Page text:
From the beginning, I recognized this conflict and we worked on it. I read through the various official documents related to the conflict, including the Pastoral Oversight Committee’s reports on this issue. And I have made an effort to listen to both sides without judgment. I have taken advantage of every opportunity to listen to the people directly involved in the conflict. I have met with those individuals with a single purpose, to listen to their understanding of the conflict. I have met with those who left the congregation, visiting them in their work places or inviting them to my office. Most of them have appreciated the opportunity to tell their stories about what happened and ideas of what should have been done differently. From our experience, we have learned how important it is to be able to speak honestly and respectfully with each other.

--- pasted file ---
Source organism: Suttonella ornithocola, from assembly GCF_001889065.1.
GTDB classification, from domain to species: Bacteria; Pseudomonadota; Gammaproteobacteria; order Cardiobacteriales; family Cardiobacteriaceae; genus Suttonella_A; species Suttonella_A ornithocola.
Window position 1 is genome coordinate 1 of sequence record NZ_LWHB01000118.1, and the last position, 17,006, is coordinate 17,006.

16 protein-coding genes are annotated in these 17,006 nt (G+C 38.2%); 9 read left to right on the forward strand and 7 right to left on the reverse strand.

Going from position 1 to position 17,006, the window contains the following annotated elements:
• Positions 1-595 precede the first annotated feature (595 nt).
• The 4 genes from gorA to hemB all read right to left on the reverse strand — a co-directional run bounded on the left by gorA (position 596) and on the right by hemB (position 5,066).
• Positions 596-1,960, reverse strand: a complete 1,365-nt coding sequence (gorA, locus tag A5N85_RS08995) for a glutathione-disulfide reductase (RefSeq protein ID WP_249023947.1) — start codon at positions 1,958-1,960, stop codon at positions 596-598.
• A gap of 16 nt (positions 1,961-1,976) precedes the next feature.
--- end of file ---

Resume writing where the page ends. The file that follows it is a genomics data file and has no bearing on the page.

Now, we are ready to move on. Things have changed. We are now in quite a different place on our journey. There is no point in repeating the same stories of the past. The past is past. It is time for the old mountain ash to go. It is time to plant a new tree. The only question we may ask ourselves is, “What have we learned from that experience?” Such learning from the past will provide us with rich resources for us to begin the journey anew with an incoming minister and grow together in ministry into the future. Today, we are assured that “bearing much fruit” is possible if a grain of wheat falls to the earth and dies.
As we approach the final days of our experience of Lent this year, let us consider what in our lives needs to die in order that fresh growth and a renewed spirit might be born in us. This is no easy, idle question. It involves
deep wrestling with our priorities and hard choices,
not unlike the passion of Jesus’ last days. Strength comes from knowing that
‘resurrection’ or ‘new life’ is the assured outcome of this painful
process. Through our struggles with hard
choices, we will be strengthened to continue our Lenten journey toward . Amen. Jerusalem